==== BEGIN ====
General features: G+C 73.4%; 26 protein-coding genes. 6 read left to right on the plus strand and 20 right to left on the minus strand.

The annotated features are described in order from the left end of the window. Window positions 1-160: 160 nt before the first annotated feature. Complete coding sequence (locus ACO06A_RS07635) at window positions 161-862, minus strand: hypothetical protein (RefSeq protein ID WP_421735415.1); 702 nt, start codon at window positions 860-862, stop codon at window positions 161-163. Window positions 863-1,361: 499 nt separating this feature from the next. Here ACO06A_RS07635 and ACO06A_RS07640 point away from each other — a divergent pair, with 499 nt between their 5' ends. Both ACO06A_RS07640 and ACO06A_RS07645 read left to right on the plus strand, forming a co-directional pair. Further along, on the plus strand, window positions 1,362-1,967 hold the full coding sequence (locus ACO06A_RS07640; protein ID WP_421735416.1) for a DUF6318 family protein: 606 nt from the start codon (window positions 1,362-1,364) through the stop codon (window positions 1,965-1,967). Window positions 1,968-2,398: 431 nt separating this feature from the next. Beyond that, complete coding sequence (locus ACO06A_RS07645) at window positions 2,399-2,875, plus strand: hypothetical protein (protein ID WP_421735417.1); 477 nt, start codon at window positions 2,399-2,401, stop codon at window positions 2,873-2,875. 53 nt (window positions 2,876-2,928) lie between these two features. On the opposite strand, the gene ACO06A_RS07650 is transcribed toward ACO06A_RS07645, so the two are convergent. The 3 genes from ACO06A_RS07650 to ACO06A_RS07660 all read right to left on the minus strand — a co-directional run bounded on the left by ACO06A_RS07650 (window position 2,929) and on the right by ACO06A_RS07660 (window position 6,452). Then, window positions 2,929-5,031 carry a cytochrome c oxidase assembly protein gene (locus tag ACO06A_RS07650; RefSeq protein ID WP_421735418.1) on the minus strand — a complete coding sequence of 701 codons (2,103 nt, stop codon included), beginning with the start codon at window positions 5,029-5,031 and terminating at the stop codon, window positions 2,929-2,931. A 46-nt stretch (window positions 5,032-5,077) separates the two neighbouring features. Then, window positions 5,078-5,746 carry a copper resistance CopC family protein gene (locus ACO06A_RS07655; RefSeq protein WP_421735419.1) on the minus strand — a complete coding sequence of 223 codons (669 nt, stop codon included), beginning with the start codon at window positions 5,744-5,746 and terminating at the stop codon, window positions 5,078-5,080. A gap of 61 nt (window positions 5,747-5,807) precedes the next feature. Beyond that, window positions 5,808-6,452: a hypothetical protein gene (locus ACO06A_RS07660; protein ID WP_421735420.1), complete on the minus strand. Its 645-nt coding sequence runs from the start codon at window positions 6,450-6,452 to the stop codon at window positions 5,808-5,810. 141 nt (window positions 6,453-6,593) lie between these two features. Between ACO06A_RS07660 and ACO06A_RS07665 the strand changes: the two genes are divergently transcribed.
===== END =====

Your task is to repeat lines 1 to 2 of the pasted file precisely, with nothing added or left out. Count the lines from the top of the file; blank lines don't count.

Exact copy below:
General features: G+C 73.4%; 26 protein-coding genes. 6 read left to right on the plus strand and 20 right to left on the minus strand.

The annotated features are described in order from the left end of the window. Window positions 1-160: 160 nt before the first annotated feature. Complete coding sequence (locus ACO06A_RS07635) at window positions 161-862, minus strand: hypothetical protein (RefSeq protein ID WP_421735415.1); 702 nt, start codon at window positions 860-862, stop codon at window positions 161-163. Window positions 863-1,361: 499 nt separating this feature from the next. Here ACO06A_RS07635 and ACO06A_RS07640 point away from each other — a divergent pair, with 499 nt between their 5' ends. Both ACO06A_RS07640 and ACO06A_RS07645 read left to right on the plus strand, forming a co-directional pair. Further along, on the plus strand, window positions 1,362-1,967 hold the full coding sequence (locus ACO06A_RS07640; protein ID WP_421735416.1) for a DUF6318 family protein: 606 nt from the start codon (window positions 1,362-1,364) through the stop codon (window positions 1,965-1,967). Window positions 1,968-2,398: 431 nt separating this feature from the next. Beyond that, complete coding sequence (locus ACO06A_RS07645) at window positions 2,399-2,875, plus strand: hypothetical protein (protein ID WP_421735417.1); 477 nt, start codon at window positions 2,399-2,401, stop codon at window positions 2,873-2,875. 53 nt (window positions 2,876-2,928) lie between these two features. On the opposite strand, the gene ACO06A_RS07650 is transcribed toward ACO06A_RS07645, so the two are convergent. The 3 genes from ACO06A_RS07650 to ACO06A_RS07660 all read right to left on the minus strand — a co-directional run bounded on the left by ACO06A_RS07650 (window position 2,929) and on the right by ACO06A_RS07660 (window position 6,452). Then, window positions 2,929-5,031 carry a cytochrome c oxidase assembly protein gene (locus tag ACO06A_RS07650; RefSeq protein ID WP_421735418.1) on the minus strand — a complete coding sequence of 701 codons (2,103 nt, stop codon included), beginning with the start codon at window positions 5,029-5,031 and terminating at the stop codon, window positions 2,929-2,931. A 46-nt stretch (window positions 5,032-5,077) separates the two neighbouring features. Then, window positions 5,078-5,746 carry a copper resistance CopC family protein gene (locus ACO06A_RS07655; RefSeq protein WP_421735419.1) on the minus strand — a complete coding sequence of 223 codons (669 nt, stop codon included), beginning with the start codon at window positions 5,744-5,746 and terminating at the stop codon, window positions 5,078-5,080. A gap of 61 nt (window positions 5,747-5,807) precedes the next feature. Beyond that, window positions 5,808-6,452: a hypothetical protein gene (locus ACO06A_RS07660; protein ID WP_421735420.1), complete on the minus strand. Its 645-nt coding sequence runs from the start codon at window positions 6,450-6,452 to the stop codon at window positions 5,808-5,810. 141 nt (window positions 6,453-6,593) lie between these two features. Between ACO06A_RS07660 and ACO06A_RS07665 the strand changes: the two genes are divergently transcribed.